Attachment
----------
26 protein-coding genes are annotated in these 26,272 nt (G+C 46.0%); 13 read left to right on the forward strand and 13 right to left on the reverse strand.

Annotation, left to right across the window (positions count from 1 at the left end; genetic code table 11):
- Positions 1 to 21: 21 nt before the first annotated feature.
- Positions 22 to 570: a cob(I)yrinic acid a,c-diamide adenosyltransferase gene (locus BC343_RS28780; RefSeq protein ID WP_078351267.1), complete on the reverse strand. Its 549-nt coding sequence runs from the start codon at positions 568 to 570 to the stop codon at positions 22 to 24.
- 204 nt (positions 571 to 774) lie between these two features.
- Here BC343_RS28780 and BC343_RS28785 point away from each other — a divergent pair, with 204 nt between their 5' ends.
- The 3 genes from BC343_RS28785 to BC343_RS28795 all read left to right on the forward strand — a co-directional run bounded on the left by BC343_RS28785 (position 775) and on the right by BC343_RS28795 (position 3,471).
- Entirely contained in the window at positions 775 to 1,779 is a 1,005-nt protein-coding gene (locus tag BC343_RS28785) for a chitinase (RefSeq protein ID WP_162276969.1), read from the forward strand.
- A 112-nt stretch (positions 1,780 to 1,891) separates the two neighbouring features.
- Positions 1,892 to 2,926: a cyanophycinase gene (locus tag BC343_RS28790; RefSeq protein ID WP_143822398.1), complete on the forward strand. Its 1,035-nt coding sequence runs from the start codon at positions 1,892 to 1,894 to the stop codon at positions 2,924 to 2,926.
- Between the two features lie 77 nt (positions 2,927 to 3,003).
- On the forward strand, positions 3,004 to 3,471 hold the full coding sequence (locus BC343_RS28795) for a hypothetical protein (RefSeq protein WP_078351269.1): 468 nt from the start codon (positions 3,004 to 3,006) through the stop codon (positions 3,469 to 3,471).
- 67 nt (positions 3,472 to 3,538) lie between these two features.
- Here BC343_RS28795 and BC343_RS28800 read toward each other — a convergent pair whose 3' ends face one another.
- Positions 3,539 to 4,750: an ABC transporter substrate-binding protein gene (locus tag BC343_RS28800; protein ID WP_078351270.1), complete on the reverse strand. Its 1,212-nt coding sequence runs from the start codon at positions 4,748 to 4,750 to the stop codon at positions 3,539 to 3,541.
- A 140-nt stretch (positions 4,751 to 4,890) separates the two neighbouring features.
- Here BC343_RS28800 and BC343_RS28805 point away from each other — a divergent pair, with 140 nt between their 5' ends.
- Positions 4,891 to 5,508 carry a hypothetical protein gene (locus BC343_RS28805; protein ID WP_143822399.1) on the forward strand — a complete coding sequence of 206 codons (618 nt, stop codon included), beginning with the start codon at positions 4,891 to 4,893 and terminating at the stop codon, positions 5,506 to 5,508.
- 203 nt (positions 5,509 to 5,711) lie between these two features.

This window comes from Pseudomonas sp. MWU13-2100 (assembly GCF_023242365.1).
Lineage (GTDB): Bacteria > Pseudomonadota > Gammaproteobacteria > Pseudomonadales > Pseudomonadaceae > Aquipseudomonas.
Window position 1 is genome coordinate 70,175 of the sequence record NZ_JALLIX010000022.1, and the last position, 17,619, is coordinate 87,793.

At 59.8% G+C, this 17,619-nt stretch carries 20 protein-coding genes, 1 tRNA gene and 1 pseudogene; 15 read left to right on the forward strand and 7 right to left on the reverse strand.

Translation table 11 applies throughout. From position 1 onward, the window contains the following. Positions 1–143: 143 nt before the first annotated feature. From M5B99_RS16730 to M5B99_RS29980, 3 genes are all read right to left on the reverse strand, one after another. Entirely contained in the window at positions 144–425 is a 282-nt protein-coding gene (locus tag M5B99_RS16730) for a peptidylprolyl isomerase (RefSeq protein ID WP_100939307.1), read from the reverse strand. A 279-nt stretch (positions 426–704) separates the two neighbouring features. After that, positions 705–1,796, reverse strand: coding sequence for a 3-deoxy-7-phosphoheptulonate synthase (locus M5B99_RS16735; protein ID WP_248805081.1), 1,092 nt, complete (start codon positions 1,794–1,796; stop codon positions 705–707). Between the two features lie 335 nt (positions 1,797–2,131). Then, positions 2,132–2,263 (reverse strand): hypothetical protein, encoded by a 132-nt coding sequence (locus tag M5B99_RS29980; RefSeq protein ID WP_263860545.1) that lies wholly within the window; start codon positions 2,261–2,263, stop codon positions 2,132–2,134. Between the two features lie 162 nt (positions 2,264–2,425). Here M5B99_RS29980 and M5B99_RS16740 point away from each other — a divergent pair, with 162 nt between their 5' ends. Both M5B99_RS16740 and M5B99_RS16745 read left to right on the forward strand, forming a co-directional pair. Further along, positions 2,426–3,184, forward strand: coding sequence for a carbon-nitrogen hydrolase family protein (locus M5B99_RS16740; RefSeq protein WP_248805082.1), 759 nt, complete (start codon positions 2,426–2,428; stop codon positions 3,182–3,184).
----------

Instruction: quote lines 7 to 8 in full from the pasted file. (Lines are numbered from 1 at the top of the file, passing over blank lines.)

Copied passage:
- The 3 genes from BC343_RS28785 to BC343_RS28795 all read left to right on the forward strand — a co-directional run bounded on the left by BC343_RS28785 (position 775) and on the right by BC343_RS28795 (position 3,471).
- Entirely contained in the window at positions 775 to 1,779 is a 1,005-nt protein-coding gene (locus tag BC343_RS28785) for a chitinase (RefSeq protein ID WP_162276969.1), read from the forward strand.